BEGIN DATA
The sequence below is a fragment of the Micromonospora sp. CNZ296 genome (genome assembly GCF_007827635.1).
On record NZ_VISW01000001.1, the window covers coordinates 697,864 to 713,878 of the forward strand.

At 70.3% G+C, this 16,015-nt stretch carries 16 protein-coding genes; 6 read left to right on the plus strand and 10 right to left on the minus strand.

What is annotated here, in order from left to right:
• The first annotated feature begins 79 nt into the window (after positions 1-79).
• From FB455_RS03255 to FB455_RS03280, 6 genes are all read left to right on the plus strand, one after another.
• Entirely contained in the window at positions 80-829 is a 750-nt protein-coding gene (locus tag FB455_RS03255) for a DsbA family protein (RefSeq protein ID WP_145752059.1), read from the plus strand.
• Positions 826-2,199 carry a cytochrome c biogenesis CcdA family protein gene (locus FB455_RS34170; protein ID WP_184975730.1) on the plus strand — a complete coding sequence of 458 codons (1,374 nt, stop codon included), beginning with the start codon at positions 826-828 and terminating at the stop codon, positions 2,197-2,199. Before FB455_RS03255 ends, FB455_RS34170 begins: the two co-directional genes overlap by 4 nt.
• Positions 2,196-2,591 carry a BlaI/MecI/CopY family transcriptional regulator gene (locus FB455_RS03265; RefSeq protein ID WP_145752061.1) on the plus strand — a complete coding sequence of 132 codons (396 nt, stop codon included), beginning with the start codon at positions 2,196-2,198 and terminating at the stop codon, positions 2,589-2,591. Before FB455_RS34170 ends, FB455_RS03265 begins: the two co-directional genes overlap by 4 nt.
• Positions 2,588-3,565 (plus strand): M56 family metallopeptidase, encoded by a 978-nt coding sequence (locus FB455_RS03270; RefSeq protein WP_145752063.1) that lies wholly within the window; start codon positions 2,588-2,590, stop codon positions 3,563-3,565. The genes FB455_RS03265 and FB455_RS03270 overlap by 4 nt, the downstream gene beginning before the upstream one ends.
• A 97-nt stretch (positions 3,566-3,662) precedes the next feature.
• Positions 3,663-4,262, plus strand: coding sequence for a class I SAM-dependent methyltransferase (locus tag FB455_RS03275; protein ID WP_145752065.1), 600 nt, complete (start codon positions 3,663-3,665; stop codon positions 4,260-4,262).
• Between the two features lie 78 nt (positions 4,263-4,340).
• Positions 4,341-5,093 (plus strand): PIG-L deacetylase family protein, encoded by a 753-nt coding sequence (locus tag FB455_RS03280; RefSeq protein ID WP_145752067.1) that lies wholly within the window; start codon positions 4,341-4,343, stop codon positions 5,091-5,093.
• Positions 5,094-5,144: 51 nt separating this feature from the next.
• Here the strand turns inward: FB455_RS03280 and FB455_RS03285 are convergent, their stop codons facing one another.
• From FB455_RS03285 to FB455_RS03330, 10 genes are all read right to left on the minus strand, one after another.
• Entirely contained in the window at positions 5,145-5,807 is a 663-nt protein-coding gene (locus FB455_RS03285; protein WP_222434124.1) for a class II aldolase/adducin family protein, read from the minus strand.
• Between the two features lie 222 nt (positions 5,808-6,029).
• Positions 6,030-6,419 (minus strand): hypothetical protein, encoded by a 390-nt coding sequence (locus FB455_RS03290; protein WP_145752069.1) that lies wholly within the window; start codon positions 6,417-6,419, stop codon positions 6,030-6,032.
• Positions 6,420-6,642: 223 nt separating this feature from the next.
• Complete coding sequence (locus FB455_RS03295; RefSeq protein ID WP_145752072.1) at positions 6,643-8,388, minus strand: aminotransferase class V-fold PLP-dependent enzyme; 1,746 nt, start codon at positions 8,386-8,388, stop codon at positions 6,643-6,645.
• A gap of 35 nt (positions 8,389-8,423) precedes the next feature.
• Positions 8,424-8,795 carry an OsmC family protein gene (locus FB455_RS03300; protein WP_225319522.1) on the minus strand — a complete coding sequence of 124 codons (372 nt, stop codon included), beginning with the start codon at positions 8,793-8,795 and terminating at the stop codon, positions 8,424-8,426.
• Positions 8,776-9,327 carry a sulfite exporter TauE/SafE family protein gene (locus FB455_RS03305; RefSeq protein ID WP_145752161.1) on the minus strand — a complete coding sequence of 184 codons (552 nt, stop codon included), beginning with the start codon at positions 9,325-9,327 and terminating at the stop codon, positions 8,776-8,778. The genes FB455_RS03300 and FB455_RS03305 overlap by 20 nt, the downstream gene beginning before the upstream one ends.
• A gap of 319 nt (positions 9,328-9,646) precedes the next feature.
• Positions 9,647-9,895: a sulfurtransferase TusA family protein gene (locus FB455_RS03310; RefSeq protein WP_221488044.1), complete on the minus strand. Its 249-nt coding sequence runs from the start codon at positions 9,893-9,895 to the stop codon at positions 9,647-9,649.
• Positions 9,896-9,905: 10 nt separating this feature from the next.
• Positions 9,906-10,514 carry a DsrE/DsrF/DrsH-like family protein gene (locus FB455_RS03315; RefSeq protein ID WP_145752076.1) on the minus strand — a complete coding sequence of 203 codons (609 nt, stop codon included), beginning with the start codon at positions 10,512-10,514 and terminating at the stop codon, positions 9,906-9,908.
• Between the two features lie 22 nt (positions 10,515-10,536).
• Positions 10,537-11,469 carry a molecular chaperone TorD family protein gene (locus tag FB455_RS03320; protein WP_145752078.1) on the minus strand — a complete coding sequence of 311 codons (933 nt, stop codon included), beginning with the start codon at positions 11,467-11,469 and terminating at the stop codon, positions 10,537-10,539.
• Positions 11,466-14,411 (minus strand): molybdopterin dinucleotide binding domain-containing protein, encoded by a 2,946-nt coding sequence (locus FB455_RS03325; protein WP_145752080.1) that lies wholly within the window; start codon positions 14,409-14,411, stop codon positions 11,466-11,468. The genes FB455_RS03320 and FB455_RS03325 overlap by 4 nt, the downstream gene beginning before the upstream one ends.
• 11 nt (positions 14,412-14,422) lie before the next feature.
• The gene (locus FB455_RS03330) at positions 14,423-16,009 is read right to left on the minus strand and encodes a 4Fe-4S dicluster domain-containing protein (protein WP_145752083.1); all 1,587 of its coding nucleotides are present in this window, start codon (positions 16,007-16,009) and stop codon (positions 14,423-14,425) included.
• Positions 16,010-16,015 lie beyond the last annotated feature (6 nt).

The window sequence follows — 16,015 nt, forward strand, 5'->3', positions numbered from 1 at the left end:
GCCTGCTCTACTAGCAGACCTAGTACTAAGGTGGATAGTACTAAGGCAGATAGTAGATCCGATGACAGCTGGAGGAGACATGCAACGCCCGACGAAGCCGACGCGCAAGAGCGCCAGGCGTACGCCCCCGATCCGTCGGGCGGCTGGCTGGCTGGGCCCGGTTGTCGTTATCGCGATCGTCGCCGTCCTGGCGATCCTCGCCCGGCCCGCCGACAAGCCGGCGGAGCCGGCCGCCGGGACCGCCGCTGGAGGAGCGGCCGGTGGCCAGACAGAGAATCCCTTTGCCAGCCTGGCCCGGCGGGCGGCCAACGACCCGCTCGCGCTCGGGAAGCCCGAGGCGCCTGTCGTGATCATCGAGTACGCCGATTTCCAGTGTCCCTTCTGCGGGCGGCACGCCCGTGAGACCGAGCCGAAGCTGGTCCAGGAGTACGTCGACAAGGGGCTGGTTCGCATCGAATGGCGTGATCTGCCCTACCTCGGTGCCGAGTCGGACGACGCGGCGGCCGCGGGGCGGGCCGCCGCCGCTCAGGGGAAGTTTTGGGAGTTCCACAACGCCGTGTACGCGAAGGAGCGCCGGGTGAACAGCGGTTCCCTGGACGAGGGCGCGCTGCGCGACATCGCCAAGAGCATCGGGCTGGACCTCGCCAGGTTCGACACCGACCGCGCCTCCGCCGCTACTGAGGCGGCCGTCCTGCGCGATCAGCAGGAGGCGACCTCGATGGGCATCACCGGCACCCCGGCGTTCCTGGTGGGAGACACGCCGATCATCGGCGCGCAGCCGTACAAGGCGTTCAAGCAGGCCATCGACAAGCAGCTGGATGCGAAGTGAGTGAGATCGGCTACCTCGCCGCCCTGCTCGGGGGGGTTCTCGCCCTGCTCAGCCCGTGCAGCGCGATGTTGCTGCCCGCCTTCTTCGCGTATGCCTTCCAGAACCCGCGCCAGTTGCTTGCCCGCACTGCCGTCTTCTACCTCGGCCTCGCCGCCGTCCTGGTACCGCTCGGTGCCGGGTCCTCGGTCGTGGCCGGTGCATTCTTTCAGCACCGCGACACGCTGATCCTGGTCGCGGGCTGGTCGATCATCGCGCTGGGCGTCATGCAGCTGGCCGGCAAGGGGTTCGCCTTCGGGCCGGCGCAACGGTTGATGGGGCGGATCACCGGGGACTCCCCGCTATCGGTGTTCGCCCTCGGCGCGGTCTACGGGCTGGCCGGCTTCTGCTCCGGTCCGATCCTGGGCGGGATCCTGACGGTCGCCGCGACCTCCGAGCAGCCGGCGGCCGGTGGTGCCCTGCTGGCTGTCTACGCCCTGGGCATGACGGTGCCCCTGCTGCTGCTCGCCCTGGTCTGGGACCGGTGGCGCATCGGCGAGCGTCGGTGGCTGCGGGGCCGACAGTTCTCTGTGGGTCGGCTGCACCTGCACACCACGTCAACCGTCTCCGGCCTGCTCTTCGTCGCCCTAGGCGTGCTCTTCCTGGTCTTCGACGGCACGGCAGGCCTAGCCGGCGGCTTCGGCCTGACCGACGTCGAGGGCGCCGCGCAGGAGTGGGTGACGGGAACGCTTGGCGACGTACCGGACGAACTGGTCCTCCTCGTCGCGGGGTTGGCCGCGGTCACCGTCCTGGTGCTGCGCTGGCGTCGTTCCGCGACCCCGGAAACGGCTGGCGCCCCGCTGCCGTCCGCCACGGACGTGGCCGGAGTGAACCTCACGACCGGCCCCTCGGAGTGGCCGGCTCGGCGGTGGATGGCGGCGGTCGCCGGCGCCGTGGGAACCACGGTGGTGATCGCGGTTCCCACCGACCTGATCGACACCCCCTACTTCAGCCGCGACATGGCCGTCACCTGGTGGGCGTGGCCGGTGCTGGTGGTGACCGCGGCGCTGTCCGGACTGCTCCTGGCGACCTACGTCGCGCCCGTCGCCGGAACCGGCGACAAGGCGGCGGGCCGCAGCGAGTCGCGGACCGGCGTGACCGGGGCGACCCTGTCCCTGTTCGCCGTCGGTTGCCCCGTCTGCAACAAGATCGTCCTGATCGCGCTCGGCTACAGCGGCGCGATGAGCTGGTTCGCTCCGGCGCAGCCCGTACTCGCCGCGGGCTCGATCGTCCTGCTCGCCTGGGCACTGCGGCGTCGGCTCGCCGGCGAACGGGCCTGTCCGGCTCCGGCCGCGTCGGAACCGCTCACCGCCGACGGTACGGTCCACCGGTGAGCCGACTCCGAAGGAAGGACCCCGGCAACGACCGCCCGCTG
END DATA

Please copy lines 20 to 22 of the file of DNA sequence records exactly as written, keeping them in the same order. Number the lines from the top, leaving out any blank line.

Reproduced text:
• Positions 6,030-6,419 (minus strand): hypothetical protein, encoded by a 390-nt coding sequence (locus FB455_RS03290; protein WP_145752069.1) that lies wholly within the window; start codon positions 6,417-6,419, stop codon positions 6,030-6,032.
• Positions 6,420-6,642: 223 nt separating this feature from the next.
• Complete coding sequence (locus FB455_RS03295; RefSeq protein ID WP_145752072.1) at positions 6,643-8,388, minus strand: aminotransferase class V-fold PLP-dependent enzyme; 1,746 nt, start codon at positions 8,386-8,388, stop codon at positions 6,643-6,645.